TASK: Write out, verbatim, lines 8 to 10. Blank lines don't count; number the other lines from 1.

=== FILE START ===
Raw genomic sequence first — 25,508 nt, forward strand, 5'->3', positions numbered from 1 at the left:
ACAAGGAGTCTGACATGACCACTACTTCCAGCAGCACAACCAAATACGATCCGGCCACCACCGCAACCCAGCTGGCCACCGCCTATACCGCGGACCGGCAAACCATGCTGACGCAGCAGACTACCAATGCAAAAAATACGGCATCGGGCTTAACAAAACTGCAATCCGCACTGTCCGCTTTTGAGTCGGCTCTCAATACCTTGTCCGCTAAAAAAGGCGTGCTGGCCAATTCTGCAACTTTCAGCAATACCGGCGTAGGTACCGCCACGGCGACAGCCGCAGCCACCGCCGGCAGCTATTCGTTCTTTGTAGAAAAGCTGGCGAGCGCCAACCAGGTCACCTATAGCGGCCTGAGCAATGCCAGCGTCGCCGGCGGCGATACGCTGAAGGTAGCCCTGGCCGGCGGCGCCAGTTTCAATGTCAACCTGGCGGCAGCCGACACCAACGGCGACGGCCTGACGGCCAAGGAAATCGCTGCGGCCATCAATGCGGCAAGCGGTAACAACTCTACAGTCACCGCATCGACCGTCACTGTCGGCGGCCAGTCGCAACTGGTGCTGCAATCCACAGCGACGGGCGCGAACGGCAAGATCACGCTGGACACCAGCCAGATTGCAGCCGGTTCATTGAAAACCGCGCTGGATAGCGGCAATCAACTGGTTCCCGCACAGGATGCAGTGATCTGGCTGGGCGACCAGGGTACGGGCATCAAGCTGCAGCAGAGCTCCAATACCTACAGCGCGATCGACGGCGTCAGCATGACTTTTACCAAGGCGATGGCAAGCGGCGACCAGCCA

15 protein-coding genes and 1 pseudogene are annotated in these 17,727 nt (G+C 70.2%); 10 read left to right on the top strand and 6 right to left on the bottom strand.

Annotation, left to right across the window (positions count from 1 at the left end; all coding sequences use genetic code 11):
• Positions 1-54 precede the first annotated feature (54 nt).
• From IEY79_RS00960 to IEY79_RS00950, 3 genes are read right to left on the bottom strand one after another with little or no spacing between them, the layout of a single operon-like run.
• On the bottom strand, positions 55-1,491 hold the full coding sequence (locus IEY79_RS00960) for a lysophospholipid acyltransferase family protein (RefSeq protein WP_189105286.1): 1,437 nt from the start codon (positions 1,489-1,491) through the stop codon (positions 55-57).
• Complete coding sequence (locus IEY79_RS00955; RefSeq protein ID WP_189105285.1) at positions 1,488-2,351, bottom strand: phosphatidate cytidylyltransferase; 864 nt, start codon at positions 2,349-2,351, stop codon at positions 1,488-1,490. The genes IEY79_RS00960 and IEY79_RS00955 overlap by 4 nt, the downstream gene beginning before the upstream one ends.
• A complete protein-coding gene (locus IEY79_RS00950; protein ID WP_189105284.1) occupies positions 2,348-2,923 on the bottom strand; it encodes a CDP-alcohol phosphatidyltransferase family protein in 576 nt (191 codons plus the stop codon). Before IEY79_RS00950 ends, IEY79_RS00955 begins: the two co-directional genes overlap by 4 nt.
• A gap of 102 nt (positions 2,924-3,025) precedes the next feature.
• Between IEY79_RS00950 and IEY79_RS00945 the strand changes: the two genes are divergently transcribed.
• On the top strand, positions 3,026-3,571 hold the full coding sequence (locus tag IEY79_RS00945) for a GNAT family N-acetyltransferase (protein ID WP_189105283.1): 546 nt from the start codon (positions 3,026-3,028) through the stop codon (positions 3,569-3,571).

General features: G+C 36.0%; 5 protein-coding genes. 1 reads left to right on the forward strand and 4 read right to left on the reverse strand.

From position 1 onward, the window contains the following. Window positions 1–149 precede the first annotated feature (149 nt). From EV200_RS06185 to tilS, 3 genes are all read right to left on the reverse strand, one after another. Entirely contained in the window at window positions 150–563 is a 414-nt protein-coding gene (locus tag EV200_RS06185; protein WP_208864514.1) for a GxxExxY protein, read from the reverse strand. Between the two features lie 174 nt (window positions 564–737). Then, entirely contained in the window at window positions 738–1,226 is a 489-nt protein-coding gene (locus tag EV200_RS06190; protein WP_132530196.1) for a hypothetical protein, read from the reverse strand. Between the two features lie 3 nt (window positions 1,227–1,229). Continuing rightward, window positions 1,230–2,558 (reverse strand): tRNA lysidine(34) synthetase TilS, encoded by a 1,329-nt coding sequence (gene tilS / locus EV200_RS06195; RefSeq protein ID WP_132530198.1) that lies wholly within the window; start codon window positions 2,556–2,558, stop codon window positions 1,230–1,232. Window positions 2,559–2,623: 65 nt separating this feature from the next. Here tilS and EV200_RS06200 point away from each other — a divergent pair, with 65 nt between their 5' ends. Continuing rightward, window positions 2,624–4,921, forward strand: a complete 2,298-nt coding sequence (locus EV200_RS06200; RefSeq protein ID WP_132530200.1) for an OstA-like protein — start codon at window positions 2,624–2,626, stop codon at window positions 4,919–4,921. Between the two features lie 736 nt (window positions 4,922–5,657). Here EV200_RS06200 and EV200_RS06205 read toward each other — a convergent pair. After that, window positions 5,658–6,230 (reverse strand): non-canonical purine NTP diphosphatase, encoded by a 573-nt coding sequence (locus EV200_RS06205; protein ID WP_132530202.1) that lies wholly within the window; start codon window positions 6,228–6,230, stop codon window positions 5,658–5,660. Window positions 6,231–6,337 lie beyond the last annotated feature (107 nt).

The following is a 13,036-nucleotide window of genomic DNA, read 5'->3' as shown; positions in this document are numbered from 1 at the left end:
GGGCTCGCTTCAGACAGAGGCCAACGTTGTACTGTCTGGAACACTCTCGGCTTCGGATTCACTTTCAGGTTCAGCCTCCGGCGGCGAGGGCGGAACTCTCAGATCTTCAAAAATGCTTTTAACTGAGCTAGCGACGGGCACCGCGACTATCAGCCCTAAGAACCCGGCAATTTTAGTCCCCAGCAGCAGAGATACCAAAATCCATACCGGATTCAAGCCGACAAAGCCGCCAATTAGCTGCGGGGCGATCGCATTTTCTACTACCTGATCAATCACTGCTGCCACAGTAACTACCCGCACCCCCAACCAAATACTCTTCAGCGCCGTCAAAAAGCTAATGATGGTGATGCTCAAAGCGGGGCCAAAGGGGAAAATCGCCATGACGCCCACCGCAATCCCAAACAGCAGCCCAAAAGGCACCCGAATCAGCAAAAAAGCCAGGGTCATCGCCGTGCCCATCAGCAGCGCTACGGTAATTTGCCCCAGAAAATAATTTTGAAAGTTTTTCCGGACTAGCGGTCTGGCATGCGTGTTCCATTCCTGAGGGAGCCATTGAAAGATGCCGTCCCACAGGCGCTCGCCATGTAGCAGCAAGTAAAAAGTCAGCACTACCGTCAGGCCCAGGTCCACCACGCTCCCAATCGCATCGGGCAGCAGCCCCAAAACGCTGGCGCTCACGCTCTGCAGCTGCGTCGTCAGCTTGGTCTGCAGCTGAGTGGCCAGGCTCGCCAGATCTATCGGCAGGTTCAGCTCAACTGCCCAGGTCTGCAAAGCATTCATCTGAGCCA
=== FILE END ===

• Complete coding sequence (locus IEY79_RS00955; RefSeq protein ID WP_189105285.1) at positions 1,488-2,351, bottom strand: phosphatidate cytidylyltransferase; 864 nt, start codon at positions 2,349-2,351, stop codon at positions 1,488-1,490. The genes IEY79_RS00960 and IEY79_RS00955 overlap by 4 nt, the downstream gene beginning before the upstream one ends.
• A complete protein-coding gene (locus IEY79_RS00950; protein ID WP_189105284.1) occupies positions 2,348-2,923 on the bottom strand; it encodes a CDP-alcohol phosphatidyltransferase family protein in 576 nt (191 codons plus the stop codon). Before IEY79_RS00950 ends, IEY79_RS00955 begins: the two co-directional genes overlap by 4 nt.
• A gap of 102 nt (positions 2,924-3,025) precedes the next feature.